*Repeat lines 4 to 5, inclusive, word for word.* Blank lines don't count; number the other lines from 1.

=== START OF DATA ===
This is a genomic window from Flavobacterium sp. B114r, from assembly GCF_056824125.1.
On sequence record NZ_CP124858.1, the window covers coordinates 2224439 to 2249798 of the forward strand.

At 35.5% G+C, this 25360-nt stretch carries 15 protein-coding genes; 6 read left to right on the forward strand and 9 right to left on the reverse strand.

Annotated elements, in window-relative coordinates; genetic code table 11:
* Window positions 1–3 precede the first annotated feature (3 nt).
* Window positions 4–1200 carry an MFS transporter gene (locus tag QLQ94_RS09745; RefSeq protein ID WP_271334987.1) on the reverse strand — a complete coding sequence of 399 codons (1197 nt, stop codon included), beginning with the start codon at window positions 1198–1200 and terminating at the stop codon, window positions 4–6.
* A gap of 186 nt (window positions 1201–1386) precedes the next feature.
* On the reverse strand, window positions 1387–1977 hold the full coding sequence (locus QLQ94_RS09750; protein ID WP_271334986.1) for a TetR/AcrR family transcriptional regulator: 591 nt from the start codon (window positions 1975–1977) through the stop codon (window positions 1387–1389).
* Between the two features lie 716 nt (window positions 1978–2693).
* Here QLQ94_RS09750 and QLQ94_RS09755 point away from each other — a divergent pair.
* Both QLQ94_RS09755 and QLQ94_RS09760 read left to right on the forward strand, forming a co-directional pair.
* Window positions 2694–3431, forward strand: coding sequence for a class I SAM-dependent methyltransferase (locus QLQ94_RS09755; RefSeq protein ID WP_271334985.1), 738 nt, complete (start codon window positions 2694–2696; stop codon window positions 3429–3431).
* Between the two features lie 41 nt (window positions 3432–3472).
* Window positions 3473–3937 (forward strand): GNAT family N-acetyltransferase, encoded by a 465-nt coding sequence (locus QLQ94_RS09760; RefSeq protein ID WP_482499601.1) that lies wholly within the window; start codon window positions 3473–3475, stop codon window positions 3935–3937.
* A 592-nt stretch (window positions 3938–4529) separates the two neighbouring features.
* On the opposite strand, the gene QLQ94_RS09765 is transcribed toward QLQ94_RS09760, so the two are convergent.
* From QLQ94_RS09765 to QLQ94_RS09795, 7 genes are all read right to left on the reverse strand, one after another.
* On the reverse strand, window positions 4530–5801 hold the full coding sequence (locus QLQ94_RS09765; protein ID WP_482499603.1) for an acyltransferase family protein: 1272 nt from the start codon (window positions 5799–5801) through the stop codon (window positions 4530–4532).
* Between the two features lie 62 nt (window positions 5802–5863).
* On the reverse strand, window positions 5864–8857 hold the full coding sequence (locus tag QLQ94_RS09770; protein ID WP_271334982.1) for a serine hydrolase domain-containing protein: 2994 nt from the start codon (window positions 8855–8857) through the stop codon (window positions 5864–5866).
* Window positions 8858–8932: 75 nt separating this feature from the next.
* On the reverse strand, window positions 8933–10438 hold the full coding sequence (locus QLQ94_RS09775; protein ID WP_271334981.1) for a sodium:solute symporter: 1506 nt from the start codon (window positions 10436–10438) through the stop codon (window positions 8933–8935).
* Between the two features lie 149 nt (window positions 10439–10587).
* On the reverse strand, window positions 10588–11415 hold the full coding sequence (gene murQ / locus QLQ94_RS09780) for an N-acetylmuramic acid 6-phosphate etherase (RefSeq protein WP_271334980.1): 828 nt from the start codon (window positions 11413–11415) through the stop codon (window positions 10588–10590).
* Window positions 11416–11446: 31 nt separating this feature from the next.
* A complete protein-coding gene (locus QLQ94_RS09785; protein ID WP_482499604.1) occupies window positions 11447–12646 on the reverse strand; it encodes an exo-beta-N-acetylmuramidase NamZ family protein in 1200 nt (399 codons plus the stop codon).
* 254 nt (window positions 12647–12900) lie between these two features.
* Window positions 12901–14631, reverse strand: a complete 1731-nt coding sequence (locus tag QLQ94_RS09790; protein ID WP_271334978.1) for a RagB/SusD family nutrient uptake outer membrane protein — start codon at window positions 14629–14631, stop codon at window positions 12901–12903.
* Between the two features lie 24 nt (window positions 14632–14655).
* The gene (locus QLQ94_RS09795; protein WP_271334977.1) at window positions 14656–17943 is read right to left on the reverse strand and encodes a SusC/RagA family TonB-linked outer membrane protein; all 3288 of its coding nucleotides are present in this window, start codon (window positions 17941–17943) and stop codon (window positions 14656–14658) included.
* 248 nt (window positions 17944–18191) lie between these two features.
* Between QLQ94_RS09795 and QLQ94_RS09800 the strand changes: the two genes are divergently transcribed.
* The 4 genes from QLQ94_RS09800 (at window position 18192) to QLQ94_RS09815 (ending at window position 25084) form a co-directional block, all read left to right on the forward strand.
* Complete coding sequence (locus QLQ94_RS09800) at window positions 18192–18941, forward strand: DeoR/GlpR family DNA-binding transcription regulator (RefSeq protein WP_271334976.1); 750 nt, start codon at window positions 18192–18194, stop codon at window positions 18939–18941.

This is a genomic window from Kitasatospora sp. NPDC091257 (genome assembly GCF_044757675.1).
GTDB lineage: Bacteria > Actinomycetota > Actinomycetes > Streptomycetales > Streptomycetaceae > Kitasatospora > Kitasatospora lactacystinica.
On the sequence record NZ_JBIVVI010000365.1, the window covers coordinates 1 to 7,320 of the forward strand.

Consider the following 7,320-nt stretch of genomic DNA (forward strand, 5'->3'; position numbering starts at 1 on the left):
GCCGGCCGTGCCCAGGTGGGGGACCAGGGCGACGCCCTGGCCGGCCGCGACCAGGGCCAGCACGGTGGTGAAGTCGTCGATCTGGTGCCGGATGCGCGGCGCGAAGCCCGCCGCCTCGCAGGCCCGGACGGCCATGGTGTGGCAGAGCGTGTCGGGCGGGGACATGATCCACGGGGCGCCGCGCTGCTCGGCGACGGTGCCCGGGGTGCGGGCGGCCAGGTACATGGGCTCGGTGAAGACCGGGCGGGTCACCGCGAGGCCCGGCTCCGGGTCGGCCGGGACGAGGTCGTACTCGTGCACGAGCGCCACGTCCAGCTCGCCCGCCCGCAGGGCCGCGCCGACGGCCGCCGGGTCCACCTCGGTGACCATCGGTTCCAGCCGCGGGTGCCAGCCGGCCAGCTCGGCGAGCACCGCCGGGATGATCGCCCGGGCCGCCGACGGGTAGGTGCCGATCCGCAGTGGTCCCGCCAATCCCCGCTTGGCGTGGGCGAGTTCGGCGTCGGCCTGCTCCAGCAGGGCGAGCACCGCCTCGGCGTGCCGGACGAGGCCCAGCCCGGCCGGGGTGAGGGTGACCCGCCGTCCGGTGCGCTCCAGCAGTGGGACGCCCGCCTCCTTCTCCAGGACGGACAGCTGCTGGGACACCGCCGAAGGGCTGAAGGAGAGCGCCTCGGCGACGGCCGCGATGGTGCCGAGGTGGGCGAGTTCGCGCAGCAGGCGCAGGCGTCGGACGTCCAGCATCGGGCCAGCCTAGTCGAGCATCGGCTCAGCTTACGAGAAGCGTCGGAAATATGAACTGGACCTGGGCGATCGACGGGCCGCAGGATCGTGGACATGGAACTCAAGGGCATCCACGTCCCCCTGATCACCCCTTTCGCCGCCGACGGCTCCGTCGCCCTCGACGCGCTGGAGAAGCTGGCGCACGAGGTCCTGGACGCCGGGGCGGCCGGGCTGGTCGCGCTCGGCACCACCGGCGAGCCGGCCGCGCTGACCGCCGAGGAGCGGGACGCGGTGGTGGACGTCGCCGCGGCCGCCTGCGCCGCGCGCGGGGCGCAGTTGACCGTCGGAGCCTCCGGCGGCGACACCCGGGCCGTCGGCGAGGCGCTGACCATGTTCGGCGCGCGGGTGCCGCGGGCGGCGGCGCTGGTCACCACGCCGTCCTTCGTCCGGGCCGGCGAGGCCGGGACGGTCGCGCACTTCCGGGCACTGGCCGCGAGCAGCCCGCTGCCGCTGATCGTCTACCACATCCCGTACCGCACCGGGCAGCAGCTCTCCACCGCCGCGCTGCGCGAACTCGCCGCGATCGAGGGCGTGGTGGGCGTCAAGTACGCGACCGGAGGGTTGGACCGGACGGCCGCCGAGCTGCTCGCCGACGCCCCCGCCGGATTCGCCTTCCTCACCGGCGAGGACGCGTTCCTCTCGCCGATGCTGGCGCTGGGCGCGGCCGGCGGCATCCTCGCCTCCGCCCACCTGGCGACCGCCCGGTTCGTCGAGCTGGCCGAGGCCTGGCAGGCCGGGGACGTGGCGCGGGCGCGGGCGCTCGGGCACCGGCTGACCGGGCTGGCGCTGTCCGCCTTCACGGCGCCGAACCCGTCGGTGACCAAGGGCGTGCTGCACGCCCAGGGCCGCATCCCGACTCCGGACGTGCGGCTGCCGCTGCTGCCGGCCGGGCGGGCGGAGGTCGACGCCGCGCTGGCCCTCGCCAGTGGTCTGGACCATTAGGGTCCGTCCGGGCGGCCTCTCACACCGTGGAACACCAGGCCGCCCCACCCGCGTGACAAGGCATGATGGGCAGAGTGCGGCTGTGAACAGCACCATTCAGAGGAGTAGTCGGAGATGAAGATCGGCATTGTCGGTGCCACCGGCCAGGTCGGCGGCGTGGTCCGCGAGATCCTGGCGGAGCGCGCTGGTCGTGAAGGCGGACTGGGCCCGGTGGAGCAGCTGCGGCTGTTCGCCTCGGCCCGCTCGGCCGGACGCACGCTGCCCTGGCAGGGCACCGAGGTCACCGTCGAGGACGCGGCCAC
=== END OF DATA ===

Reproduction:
Annotated elements, in window-relative coordinates; genetic code table 11:
* Window positions 1–3 precede the first annotated feature (3 nt).